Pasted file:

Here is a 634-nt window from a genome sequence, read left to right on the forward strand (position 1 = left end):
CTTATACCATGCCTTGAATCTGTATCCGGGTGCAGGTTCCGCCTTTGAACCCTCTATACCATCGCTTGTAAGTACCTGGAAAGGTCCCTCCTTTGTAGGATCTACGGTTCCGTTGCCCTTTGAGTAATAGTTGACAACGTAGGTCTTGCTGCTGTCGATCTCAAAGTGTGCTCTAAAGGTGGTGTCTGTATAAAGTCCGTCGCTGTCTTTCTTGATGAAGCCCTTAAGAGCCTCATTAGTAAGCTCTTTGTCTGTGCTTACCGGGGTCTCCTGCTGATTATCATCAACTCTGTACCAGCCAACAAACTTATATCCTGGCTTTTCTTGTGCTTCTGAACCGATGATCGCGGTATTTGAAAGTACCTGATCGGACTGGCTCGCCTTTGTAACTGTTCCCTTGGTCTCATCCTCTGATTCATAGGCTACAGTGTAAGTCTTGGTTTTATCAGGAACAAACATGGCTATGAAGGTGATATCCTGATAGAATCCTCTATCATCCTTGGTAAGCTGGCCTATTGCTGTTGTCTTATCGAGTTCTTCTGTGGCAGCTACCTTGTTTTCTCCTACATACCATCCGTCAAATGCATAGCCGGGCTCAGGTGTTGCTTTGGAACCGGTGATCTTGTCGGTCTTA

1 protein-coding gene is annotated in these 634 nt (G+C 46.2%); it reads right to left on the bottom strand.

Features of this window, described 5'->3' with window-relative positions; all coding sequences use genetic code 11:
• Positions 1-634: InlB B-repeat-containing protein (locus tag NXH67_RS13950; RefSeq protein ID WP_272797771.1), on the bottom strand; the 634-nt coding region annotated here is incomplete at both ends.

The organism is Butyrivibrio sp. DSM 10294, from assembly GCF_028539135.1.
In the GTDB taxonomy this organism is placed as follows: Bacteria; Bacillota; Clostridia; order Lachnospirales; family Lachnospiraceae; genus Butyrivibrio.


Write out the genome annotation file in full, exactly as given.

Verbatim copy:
Here is a 634-nt window from a genome sequence, read left to right on the forward strand (position 1 = left end):
CTTATACCATGCCTTGAATCTGTATCCGGGTGCAGGTTCCGCCTTTGAACCCTCTATACCATCGCTTGTAAGTACCTGGAAAGGTCCCTCCTTTGTAGGATCTACGGTTCCGTTGCCCTTTGAGTAATAGTTGACAACGTAGGTCTTGCTGCTGTCGATCTCAAAGTGTGCTCTAAAGGTGGTGTCTGTATAAAGTCCGTCGCTGTCTTTCTTGATGAAGCCCTTAAGAGCCTCATTAGTAAGCTCTTTGTCTGTGCTTACCGGGGTCTCCTGCTGATTATCATCAACTCTGTACCAGCCAACAAACTTATATCCTGGCTTTTCTTGTGCTTCTGAACCGATGATCGCGGTATTTGAAAGTACCTGATCGGACTGGCTCGCCTTTGTAACTGTTCCCTTGGTCTCATCCTCTGATTCATAGGCTACAGTGTAAGTCTTGGTTTTATCAGGAACAAACATGGCTATGAAGGTGATATCCTGATAGAATCCTCTATCATCCTTGGTAAGCTGGCCTATTGCTGTTGTCTTATCGAGTTCTTCTGTGGCAGCTACCTTGTTTTCTCCTACATACCATCCGTCAAATGCATAGCCGGGCTCAGGTGTTGCTTTGGAACCGGTGATCTTGTCGGTCTTA

1 protein-coding gene is annotated in these 634 nt (G+C 46.2%); it reads right to left on the bottom strand.

Features of this window, described 5'->3' with window-relative positions; all coding sequences use genetic code 11:
• Positions 1-634: InlB B-repeat-containing protein (locus tag NXH67_RS13950; RefSeq protein ID WP_272797771.1), on the bottom strand; the 634-nt coding region annotated here is incomplete at both ends.

The organism is Butyrivibrio sp. DSM 10294, from assembly GCF_028539135.1.
In the GTDB taxonomy this organism is placed as follows: Bacteria; Bacillota; Clostridia; order Lachnospirales; family Lachnospiraceae; genus Butyrivibrio.